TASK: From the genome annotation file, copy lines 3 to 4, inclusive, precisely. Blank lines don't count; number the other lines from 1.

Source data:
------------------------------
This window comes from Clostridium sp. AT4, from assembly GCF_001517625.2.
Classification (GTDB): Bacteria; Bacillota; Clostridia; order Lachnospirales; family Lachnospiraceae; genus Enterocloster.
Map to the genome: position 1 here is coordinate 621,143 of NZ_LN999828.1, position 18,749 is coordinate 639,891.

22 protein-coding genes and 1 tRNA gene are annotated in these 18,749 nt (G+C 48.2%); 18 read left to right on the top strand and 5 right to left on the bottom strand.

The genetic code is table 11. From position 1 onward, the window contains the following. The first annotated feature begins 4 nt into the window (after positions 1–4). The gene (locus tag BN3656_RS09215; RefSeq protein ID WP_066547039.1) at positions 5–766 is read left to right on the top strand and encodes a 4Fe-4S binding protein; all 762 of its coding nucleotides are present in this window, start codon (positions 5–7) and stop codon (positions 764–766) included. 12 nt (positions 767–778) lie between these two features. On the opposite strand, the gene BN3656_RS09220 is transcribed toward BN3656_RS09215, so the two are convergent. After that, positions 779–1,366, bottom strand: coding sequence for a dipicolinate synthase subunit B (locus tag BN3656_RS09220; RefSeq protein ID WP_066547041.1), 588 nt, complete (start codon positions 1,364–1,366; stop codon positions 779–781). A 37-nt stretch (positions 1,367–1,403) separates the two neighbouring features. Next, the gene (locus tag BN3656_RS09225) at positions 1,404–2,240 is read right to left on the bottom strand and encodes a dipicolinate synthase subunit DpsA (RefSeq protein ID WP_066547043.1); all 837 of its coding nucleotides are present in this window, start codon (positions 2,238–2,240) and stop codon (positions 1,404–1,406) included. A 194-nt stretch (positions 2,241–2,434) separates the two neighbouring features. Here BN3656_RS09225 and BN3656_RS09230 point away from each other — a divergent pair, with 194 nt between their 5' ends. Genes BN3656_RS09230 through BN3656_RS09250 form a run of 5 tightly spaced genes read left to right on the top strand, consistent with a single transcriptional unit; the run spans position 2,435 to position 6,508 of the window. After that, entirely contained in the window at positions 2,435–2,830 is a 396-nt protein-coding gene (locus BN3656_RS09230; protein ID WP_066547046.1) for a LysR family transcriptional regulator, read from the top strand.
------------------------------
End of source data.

Map to the genome: position 1 here is coordinate 621,143 of NZ_LN999828.1, position 18,749 is coordinate 639,891.

22 protein-coding genes and 1 tRNA gene are annotated in these 18,749 nt (G+C 48.2%); 18 read left to right on the top strand and 5 right to left on the bottom strand.